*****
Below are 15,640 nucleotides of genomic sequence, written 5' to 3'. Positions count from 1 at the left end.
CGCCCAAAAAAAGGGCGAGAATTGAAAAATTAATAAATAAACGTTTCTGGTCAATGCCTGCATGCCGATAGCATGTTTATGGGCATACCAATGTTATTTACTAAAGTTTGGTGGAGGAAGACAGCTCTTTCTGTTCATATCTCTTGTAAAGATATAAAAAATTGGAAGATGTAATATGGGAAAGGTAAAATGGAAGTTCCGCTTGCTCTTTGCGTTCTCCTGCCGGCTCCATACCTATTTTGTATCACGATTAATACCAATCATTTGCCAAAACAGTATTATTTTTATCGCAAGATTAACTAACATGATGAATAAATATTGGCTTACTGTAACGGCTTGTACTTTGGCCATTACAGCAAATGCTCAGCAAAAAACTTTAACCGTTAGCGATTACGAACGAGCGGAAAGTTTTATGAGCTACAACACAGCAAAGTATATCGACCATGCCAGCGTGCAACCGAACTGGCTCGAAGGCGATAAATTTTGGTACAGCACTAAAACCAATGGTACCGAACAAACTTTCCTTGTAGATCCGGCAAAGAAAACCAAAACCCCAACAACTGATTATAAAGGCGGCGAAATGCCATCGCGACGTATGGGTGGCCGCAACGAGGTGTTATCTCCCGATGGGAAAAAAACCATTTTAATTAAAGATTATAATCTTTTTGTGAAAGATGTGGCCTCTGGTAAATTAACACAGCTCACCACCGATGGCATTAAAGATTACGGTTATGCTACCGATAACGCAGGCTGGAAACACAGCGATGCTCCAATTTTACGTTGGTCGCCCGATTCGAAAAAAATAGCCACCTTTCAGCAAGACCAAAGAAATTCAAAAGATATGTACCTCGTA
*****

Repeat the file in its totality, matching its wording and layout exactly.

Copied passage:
Below are 15,640 nucleotides of genomic sequence, written 5' to 3'. Positions count from 1 at the left end.
CGCCCAAAAAAAGGGCGAGAATTGAAAAATTAATAAATAAACGTTTCTGGTCAATGCCTGCATGCCGATAGCATGTTTATGGGCATACCAATGTTATTTACTAAAGTTTGGTGGAGGAAGACAGCTCTTTCTGTTCATATCTCTTGTAAAGATATAAAAAATTGGAAGATGTAATATGGGAAAGGTAAAATGGAAGTTCCGCTTGCTCTTTGCGTTCTCCTGCCGGCTCCATACCTATTTTGTATCACGATTAATACCAATCATTTGCCAAAACAGTATTATTTTTATCGCAAGATTAACTAACATGATGAATAAATATTGGCTTACTGTAACGGCTTGTACTTTGGCCATTACAGCAAATGCTCAGCAAAAAACTTTAACCGTTAGCGATTACGAACGAGCGGAAAGTTTTATGAGCTACAACACAGCAAAGTATATCGACCATGCCAGCGTGCAACCGAACTGGCTCGAAGGCGATAAATTTTGGTACAGCACTAAAACCAATGGTACCGAACAAACTTTCCTTGTAGATCCGGCAAAGAAAACCAAAACCCCAACAACTGATTATAAAGGCGGCGAAATGCCATCGCGACGTATGGGTGGCCGCAACGAGGTGTTATCTCCCGATGGGAAAAAAACCATTTTAATTAAAGATTATAATCTTTTTGTGAAAGATGTGGCCTCTGGTAAATTAACACAGCTCACCACCGATGGCATTAAAGATTACGGTTATGCTACCGATAACGCAGGCTGGAAACACAGCGATGCTCCAATTTTACGTTGGTCGCCCGATTCGAAAAAAATAGCCACCTTTCAGCAAGACCAAAGAAATTCAAAAGATATGTACCTCGTA